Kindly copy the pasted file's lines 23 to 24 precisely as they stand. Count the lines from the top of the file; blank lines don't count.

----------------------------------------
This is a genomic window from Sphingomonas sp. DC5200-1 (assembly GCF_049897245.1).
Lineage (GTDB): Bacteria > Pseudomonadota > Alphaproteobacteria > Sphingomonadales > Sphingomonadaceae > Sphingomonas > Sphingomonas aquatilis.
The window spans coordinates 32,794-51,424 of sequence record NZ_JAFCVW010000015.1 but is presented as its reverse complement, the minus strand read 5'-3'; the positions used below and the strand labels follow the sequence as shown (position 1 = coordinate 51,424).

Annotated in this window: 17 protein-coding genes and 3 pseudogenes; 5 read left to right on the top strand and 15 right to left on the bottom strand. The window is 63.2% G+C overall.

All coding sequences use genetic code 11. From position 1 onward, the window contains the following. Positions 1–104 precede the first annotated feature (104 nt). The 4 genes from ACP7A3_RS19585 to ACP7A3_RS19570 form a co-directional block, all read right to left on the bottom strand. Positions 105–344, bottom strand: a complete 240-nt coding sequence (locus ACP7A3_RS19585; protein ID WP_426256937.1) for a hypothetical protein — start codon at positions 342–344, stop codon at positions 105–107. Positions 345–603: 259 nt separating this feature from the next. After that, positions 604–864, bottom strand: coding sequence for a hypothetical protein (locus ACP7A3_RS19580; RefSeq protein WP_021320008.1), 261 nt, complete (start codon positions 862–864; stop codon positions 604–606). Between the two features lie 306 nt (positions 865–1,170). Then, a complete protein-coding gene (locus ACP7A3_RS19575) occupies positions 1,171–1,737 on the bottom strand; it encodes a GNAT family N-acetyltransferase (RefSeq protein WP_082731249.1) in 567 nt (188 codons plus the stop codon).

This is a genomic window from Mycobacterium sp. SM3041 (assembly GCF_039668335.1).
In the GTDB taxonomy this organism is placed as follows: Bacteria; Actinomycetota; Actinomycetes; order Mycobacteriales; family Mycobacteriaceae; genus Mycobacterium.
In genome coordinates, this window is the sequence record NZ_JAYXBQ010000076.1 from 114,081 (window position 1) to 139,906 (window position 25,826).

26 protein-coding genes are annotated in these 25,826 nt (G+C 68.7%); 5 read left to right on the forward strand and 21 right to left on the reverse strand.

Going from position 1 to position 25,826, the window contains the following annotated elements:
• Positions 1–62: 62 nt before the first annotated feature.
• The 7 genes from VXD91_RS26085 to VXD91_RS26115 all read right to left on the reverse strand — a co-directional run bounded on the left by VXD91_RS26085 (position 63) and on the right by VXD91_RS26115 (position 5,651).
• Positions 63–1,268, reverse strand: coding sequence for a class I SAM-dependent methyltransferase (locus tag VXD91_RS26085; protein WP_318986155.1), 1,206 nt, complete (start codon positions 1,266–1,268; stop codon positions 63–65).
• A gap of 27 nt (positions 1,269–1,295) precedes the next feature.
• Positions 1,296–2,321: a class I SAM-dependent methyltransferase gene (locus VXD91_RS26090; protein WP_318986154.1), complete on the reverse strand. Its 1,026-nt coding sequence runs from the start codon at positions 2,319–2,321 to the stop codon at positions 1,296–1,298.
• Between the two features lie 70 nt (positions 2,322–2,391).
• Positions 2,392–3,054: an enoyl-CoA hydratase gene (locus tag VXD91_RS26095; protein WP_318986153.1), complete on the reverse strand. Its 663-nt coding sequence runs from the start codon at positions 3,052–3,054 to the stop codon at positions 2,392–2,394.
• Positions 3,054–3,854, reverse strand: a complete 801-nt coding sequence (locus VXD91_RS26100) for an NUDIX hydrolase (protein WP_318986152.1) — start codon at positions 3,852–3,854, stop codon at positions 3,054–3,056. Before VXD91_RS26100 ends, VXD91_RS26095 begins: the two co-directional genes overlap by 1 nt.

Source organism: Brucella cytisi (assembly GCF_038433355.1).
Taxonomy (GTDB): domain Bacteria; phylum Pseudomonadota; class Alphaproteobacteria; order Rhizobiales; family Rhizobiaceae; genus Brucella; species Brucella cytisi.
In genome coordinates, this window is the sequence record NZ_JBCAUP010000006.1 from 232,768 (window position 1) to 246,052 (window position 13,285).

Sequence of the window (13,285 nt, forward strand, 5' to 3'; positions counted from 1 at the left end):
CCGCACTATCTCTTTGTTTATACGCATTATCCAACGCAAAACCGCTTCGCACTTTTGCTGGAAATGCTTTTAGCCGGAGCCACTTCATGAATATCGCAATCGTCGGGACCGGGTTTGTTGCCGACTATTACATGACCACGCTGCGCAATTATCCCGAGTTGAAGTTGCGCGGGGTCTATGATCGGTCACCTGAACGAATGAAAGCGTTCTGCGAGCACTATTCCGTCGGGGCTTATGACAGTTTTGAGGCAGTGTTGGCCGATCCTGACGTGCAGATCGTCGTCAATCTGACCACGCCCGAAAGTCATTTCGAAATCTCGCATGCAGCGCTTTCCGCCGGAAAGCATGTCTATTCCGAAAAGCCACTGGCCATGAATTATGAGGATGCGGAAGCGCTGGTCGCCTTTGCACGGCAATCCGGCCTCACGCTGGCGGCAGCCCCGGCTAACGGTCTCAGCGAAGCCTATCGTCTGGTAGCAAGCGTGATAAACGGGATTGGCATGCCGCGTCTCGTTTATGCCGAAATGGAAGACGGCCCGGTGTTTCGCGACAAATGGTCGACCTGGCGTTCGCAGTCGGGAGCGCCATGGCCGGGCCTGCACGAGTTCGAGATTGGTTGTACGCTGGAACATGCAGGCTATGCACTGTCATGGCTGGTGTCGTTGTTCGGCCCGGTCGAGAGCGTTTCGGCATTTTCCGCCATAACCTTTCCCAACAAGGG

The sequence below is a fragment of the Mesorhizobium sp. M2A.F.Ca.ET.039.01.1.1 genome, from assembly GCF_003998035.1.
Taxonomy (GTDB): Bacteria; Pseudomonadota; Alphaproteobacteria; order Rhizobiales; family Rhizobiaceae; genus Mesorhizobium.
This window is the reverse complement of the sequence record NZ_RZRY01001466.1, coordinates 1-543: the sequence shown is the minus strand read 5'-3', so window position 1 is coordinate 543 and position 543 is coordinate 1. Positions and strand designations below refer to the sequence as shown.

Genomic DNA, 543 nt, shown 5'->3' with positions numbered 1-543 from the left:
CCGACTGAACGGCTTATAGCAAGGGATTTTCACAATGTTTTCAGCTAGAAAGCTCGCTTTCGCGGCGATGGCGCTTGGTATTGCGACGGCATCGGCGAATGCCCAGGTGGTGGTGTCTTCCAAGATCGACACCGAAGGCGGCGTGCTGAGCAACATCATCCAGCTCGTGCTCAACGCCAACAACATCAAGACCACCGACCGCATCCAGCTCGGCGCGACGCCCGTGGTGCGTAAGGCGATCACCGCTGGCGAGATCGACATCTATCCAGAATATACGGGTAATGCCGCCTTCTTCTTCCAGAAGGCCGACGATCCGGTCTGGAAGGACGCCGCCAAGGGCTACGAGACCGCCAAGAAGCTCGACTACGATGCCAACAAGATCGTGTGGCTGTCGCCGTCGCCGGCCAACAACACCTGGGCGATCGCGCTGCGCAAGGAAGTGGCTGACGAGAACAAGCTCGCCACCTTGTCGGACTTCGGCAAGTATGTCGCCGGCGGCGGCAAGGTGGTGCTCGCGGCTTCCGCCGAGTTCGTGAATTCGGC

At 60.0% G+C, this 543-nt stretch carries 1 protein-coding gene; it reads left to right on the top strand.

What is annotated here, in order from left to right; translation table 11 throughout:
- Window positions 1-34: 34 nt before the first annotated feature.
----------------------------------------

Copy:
CCGCACTATCTCTTTGTTTATACGCATTATCCAACGCAAAACCGCTTCGCACTTTTGCTGGAAATGCTTTTAGCCGGAGCCACTTCATGAATATCGCAATCGTCGGGACCGGGTTTGTTGCCGACTATTACATGACCACGCTGCGCAATTATCCCGAGTTGAAGTTGCGCGGGGTCTATGATCGGTCACCTGAACGAATGAAAGCGTTCTGCGAGCACTATTCCGTCGGGGCTTATGACAGTTTTGAGGCAGTGTTGGCCGATCCTGACGTGCAGATCGTCGTCAATCTGACCACGCCCGAAAGTCATTTCGAAATCTCGCATGCAGCGCTTTCCGCCGGAAAGCATGTCTATTCCGAAAAGCCACTGGCCATGAATTATGAGGATGCGGAAGCGCTGGTCGCCTTTGCACGGCAATCCGGCCTCACGCTGGCGGCAGCCCCGGCTAACGGTCTCAGCGAAGCCTATCGTCTGGTAGCAAGCGTGATAAACGGGATTGGCATGCCGCGTCTCGTTTATGCCGAAATGGAAGACGGCCCGGTGTTTCGCGACAAATGGTCGACCTGGCGTTCGCAGTCGGGAGCGCCATGGCCGGGCCTGCACGAGTTCGAGATTGGTTGTACGCTGGAACATGCAGGCTATGCACTGTCATGGCTGGTGTCGTTGTTCGGCCCGGTCGAGAGCGTTTCGGCATTTTCCGCCATAACCTTTCCCAACAAGGG

The sequence below is a fragment of the Mesorhizobium sp. M2A.F.Ca.ET.039.01.1.1 genome, from assembly GCF_003998035.1.